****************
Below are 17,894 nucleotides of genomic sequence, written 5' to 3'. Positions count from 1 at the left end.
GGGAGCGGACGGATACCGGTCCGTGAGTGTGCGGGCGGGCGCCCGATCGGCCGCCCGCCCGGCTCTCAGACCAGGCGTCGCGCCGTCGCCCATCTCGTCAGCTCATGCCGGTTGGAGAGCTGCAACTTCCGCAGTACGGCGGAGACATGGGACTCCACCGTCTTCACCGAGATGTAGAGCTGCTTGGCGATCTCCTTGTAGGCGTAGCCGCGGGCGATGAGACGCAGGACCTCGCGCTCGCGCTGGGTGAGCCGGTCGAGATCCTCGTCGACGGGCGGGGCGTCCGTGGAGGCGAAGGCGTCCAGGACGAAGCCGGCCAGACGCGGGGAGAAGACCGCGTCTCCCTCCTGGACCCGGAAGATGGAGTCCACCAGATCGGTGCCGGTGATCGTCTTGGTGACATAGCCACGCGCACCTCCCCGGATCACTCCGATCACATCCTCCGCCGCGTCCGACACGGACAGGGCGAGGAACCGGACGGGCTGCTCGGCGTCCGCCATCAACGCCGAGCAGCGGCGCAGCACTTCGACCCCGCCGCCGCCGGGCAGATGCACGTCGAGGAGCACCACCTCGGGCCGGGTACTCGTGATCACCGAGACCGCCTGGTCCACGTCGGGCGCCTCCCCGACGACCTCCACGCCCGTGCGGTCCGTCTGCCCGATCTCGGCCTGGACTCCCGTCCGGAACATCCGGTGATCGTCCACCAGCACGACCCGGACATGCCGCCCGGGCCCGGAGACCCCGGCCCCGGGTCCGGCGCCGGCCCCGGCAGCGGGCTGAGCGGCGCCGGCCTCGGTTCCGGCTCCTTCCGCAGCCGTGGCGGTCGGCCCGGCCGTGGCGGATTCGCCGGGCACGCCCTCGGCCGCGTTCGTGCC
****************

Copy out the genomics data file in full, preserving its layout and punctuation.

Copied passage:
Below are 17,894 nucleotides of genomic sequence, written 5' to 3'. Positions count from 1 at the left end.
GGGAGCGGACGGATACCGGTCCGTGAGTGTGCGGGCGGGCGCCCGATCGGCCGCCCGCCCGGCTCTCAGACCAGGCGTCGCGCCGTCGCCCATCTCGTCAGCTCATGCCGGTTGGAGAGCTGCAACTTCCGCAGTACGGCGGAGACATGGGACTCCACCGTCTTCACCGAGATGTAGAGCTGCTTGGCGATCTCCTTGTAGGCGTAGCCGCGGGCGATGAGACGCAGGACCTCGCGCTCGCGCTGGGTGAGCCGGTCGAGATCCTCGTCGACGGGCGGGGCGTCCGTGGAGGCGAAGGCGTCCAGGACGAAGCCGGCCAGACGCGGGGAGAAGACCGCGTCTCCCTCCTGGACCCGGAAGATGGAGTCCACCAGATCGGTGCCGGTGATCGTCTTGGTGACATAGCCACGCGCACCTCCCCGGATCACTCCGATCACATCCTCCGCCGCGTCCGACACGGACAGGGCGAGGAACCGGACGGGCTGCTCGGCGTCCGCCATCAACGCCGAGCAGCGGCGCAGCACTTCGACCCCGCCGCCGCCGGGCAGATGCACGTCGAGGAGCACCACCTCGGGCCGGGTACTCGTGATCACCGAGACCGCCTGGTCCACGTCGGGCGCCTCCCCGACGACCTCCACGCCCGTGCGGTCCGTCTGCCCGATCTCGGCCTGGACTCCCGTCCGGAACATCCGGTGATCGTCCACCAGCACGACCCGGACATGCCGCCCGGGCCCGGAGACCCCGGCCCCGGGTCCGGCGCCGGCCCCGGCAGCGGGCTGAGCGGCGCCGGCCTCGGTTCCGGCTCCTTCCGCAGCCGTGGCGGTCGGCCCGGCCGTGGCGGATTCGCCGGGCACGCCCTCGGCCGCGTTCGTGCC